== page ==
I don’t generally review TV series week-to-week because episodic shows don’t provide much to write about outside of recapping plot points. My lone exception was season two of The Mandalorian because I wrote about the toys I’d want to purchase. I wrote a short essay about the end of WandaVision, and I’ll probably do the same for The Falcon & the Winter Soldier after all six of its episodes have aired.
However, I was provided with the first hour of Falcon, which is roughly the first sixth of its story. It’s a 40-minute episode before credits. (The credits on these MCU Disney+ shows are movie-length, which always feels a little funny to me.) This introductory episode introduces us to the essentials — Sam Wilson’s (aka the Falcon) home life with his struggling sister and nephews in Louisiana, Bucky’s (aka the Winter Soldier) continued regret and attempts to make amends after returning to civilian life, and the development of new terrorist organizations in the wake of the Snap and the Blip as seen in Avengers: Infinity War and Avengers: Endgame.
Perhaps most importantly, this episode showcases Falcon’s fighting abilities in a movie-quality aerial fight sequence. It happens early on in the episode and exists for Marvel Studios to say “Trust us, this isn’t Agents of S.H.I.E.L.D. here. This is the MCU on your TV.” The Falcon & the Winter Soldier originally was slated to come first in the Disney+ lineup before COVID-19 reshuffled the schedule and put WandaVision first, but this remains a loud, impressive statement of purpose. WandaVision was very much its own thing (at least for the first few episodes), but Falcon promises to be a return to the MCU we know and love, very much in the vein of the Captain America films made by the Russo Brothers.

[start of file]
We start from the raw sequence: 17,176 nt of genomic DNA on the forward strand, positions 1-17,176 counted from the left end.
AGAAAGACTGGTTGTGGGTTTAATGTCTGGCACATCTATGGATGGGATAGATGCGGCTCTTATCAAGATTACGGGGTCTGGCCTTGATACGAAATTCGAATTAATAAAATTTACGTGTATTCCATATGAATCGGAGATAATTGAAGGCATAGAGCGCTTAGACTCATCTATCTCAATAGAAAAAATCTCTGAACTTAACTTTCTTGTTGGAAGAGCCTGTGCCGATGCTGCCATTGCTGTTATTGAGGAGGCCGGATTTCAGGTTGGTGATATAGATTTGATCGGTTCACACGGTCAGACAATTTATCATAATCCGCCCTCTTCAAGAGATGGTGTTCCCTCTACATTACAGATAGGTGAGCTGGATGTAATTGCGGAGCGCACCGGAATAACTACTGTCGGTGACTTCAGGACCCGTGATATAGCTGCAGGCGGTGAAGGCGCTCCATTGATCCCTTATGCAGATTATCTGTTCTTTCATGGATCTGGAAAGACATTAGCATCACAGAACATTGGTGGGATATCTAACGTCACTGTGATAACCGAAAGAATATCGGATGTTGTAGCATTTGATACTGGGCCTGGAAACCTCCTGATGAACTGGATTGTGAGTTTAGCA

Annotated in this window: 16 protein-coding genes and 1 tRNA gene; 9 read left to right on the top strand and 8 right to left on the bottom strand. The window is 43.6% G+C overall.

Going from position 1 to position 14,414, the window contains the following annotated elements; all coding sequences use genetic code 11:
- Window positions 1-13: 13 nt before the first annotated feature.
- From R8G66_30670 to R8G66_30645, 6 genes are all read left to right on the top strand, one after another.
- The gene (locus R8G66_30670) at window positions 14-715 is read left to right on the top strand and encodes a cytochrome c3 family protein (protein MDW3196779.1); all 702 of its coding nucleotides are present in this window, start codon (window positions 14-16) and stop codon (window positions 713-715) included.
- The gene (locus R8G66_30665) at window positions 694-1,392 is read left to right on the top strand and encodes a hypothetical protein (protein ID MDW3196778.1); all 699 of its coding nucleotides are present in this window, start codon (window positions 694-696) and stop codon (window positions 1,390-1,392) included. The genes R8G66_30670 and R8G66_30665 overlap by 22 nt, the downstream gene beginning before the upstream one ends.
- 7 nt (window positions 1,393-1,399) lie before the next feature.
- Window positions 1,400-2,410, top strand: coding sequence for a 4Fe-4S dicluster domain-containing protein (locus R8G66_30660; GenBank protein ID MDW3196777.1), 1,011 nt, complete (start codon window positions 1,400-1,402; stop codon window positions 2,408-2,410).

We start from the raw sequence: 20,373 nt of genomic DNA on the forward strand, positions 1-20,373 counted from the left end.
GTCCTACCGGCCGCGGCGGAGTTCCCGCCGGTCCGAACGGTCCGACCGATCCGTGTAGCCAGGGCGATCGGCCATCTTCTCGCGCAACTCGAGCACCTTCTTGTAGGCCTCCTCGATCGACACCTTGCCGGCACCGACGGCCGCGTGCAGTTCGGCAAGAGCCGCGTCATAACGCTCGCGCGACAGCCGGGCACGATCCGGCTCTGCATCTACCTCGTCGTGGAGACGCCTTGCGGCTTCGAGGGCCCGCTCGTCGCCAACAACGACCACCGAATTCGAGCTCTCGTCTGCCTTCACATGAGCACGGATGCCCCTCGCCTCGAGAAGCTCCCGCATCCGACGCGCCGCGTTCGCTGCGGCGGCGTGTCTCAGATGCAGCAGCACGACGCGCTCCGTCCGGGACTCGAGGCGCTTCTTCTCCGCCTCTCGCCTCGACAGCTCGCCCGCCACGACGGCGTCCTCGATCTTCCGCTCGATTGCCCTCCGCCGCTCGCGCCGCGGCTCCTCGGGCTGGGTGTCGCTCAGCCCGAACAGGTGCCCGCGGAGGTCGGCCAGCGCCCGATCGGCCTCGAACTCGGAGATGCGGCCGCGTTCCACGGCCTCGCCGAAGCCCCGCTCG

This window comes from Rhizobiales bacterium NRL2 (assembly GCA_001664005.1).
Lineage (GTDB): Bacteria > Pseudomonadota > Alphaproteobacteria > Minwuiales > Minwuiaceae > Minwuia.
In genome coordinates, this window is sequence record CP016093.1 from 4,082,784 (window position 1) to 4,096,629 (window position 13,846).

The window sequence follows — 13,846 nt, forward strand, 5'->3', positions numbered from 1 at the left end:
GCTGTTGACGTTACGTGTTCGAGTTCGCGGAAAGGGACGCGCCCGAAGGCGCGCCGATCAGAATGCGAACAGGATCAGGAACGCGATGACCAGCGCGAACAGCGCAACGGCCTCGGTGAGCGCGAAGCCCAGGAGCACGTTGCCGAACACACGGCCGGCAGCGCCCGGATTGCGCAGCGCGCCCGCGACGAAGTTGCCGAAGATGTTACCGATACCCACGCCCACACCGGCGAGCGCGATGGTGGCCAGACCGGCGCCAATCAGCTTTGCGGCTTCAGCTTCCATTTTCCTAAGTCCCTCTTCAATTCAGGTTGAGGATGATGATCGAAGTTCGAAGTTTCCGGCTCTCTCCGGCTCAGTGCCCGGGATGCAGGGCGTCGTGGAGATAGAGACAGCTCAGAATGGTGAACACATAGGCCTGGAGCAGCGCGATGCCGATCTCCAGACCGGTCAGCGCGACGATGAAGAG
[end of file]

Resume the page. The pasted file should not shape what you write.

A lot of the press for Falcon has been about this being Anthony Mackie’s time to shine as the lead of a big outing rather than as a supporting character. That’s a good approach to advertising it; Mackie’s spotlight is well-deserved. It’s kind of an open assumption that this story will end with him becoming Captain America and that Marvel’s architects are planning something in the future with him playing the role as per the conclusion of Endgame. The next Avengers movie? Who knows. Regardless, it’s nice to have an entire story about what it means for Sam as a character to don the shield, both as a hero who deserves it and as a Black man in America.
That’s not to say that this episode promises a big, socially conscious discussion of race in America, or that we can really expect such a thing from the MCU. But like WandaVision‘s handling of grief, the key to what makes the MCU feel relatable and what will allow it to grow is continued use of larger social issues in the context of family-friendly thriller narratives. I’m excited to see where Falcon takes these ideas and if they incorporate some of the more interesting twists on the origins of Captain America from the comic book.
Of course, this show promises to be a two-hander, and Bucky (Sebastian Stan) has a B-plot in the episode setting up his story as well. I wasn’t quite as enamored with the plotting here. It’s kind of clear what the little reveal will be at the end. There is important setup for Bucky’s motivations going forward, but I’m really ready for the two of them to get to bickering and what-not.
What Would I Buy?
I already own a Falcon-as-Captain-America (Falcap) figure thanks to my buddy John, who gave it to me a few years ago. This is based on his comic book appearance. Falcap was a wasted idea in the comics who never got his time to really shine as Captain America, and I’m hoping Mackie has better chances to prove himself as the sentinel of liberty. The costume is so, so great, though.